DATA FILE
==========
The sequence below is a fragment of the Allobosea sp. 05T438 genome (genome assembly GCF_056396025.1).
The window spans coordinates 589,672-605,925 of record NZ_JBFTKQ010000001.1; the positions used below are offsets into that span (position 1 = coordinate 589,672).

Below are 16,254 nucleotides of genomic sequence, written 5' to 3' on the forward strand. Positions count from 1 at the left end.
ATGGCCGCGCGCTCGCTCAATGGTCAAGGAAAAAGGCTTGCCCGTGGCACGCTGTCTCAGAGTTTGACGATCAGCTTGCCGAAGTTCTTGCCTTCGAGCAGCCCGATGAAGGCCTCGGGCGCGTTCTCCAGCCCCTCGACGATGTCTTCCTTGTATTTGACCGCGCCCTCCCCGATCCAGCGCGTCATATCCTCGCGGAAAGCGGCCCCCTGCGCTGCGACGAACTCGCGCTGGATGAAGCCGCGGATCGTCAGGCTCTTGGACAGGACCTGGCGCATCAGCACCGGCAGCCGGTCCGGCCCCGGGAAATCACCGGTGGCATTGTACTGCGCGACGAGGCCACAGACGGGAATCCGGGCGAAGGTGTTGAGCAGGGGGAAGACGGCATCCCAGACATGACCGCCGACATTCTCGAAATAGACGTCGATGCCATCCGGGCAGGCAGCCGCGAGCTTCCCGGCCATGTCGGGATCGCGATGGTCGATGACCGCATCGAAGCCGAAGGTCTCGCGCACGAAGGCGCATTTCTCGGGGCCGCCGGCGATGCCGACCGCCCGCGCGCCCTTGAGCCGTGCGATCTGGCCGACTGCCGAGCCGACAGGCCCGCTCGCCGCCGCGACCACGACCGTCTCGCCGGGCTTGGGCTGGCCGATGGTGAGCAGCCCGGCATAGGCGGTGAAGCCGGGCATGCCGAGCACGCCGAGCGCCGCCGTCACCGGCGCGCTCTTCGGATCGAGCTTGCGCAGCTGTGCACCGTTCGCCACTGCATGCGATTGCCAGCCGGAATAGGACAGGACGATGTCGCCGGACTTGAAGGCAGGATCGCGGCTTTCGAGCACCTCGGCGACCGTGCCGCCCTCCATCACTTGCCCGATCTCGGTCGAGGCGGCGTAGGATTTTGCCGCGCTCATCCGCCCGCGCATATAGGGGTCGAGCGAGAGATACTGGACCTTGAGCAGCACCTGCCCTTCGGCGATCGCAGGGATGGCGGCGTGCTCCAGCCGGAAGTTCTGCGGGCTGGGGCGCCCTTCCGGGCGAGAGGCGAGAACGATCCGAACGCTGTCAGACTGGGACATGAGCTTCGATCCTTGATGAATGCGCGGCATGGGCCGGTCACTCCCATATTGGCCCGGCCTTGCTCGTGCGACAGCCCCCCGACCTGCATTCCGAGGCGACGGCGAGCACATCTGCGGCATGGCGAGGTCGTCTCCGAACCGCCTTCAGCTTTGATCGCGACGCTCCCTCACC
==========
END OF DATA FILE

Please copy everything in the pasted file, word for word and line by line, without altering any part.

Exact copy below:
The sequence below is a fragment of the Allobosea sp. 05T438 genome (genome assembly GCF_056396025.1).
The window spans coordinates 589,672-605,925 of record NZ_JBFTKQ010000001.1; the positions used below are offsets into that span (position 1 = coordinate 589,672).

Below are 16,254 nucleotides of genomic sequence, written 5' to 3' on the forward strand. Positions count from 1 at the left end.
ATGGCCGCGCGCTCGCTCAATGGTCAAGGAAAAAGGCTTGCCCGTGGCACGCTGTCTCAGAGTTTGACGATCAGCTTGCCGAAGTTCTTGCCTTCGAGCAGCCCGATGAAGGCCTCGGGCGCGTTCTCCAGCCCCTCGACGATGTCTTCCTTGTATTTGACCGCGCCCTCCCCGATCCAGCGCGTCATATCCTCGCGGAAAGCGGCCCCCTGCGCTGCGACGAACTCGCGCTGGATGAAGCCGCGGATCGTCAGGCTCTTGGACAGGACCTGGCGCATCAGCACCGGCAGCCGGTCCGGCCCCGGGAAATCACCGGTGGCATTGTACTGCGCGACGAGGCCACAGACGGGAATCCGGGCGAAGGTGTTGAGCAGGGGGAAGACGGCATCCCAGACATGACCGCCGACATTCTCGAAATAGACGTCGATGCCATCCGGGCAGGCAGCCGCGAGCTTCCCGGCCATGTCGGGATCGCGATGGTCGATGACCGCATCGAAGCCGAAGGTCTCGCGCACGAAGGCGCATTTCTCGGGGCCGCCGGCGATGCCGACCGCCCGCGCGCCCTTGAGCCGTGCGATCTGGCCGACTGCCGAGCCGACAGGCCCGCTCGCCGCCGCGACCACGACCGTCTCGCCGGGCTTGGGCTGGCCGATGGTGAGCAGCCCGGCATAGGCGGTGAAGCCGGGCATGCCGAGCACGCCGAGCGCCGCCGTCACCGGCGCGCTCTTCGGATCGAGCTTGCGCAGCTGTGCACCGTTCGCCACTGCATGCGATTGCCAGCCGGAATAGGACAGGACGATGTCGCCGGACTTGAAGGCAGGATCGCGGCTTTCGAGCACCTCGGCGACCGTGCCGCCCTCCATCACTTGCCCGATCTCGGTCGAGGCGGCGTAGGATTTTGCCGCGCTCATCCGCCCGCGCATATAGGGGTCGAGCGAGAGATACTGGACCTTGAGCAGCACCTGCCCTTCGGCGATCGCAGGGATGGCGGCGTGCTCCAGCCGGAAGTTCTGCGGGCTGGGGCGCCCTTCCGGGCGAGAGGCGAGAACGATCCGAACGCTGTCAGACTGGGACATGAGCTTCGATCCTTGATGAATGCGCGGCATGGGCCGGTCACTCCCATATTGGCCCGGCCTTGCTCGTGCGACAGCCCCCCGACCTGCATTCCGAGGCGACGGCGAGCACATCTGCGGCATGGCGAGGTCGTCTCCGAACCGCCTTCAGCTTTGATCGCGACGCTCCCTCACC